Canada’s only Hyperloop competitor is gearing up for its first functional test on November 1, and it promises to make a splash. The University of Waterloo will trial the Waterloop – the world’s first functional pneumatic hyperloop levitation system next week in Ontario. The team has also unveiled a new faster and lighter version of its functional Hyperloop prototype pod, the GOOSE I, which is currently being fabricated.
The Waterloop team is focusing on reducing the weight of its futuristic vehicle in order to boost speed. Currently, the team is aiming for 340 miles per hour (550 km/h). While that is only around half the speed that theoretical Hyperloop pods can travel, it will be an impressive accomplishment for an actual prototype. The GOOSE I pod, backed in part by crowdfunding efforts, is the team’s half-scale, functional prototype vehicle pod.
After unveiling the initial Hyperloop concept in 2013, SpaceX and Tesla CEO Elon Musk moved quickly to share the technology by making it open source. In doing so, he fired a starting gun of sorts, kicking off a global innovation race.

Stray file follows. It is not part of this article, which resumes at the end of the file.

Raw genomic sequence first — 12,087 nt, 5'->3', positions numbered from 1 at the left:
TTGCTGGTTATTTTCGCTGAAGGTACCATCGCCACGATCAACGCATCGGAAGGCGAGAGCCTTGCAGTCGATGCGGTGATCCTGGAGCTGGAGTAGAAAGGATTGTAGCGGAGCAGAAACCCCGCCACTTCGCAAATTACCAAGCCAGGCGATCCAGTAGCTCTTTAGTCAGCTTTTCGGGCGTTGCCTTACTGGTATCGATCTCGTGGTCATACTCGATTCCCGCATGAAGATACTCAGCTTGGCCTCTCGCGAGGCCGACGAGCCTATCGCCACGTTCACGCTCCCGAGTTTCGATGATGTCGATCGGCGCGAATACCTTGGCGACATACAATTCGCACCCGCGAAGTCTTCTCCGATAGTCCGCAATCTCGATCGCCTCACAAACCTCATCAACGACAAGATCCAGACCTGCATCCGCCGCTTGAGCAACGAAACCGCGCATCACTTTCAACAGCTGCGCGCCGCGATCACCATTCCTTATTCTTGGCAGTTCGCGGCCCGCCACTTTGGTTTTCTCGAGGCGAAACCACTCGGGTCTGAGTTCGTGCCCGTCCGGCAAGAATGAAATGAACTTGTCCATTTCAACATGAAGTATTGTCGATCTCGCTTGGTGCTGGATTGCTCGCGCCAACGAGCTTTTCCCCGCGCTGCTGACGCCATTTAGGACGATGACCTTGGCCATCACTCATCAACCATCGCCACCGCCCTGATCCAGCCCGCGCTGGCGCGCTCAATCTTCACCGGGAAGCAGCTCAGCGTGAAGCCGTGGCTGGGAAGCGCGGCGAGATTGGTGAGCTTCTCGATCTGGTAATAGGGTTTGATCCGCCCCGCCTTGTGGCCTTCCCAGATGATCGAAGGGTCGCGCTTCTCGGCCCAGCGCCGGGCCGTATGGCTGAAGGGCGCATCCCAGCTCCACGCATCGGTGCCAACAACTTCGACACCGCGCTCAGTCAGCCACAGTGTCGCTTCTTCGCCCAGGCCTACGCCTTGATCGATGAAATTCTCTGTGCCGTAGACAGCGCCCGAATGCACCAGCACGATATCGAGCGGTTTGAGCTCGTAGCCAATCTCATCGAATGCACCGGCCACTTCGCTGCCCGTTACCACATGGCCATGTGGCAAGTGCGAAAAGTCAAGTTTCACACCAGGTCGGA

Although Musk is not directly involved with any of the teams working toward a working Hyperloop system, SpaceX launched the Hyperloop Pod Competition I in 2015, which invites Hyperloop teams from around the world to test their human-scale pods on the mile-long test track built adjacent to SpaceX headquarters in Hawthorne, California. The competition is scheduled for the weekend of January 27-29, 2017. Team Waterloop, the only Hyperloop competition team from Canada, is looking forward to unleashing their creation at that event.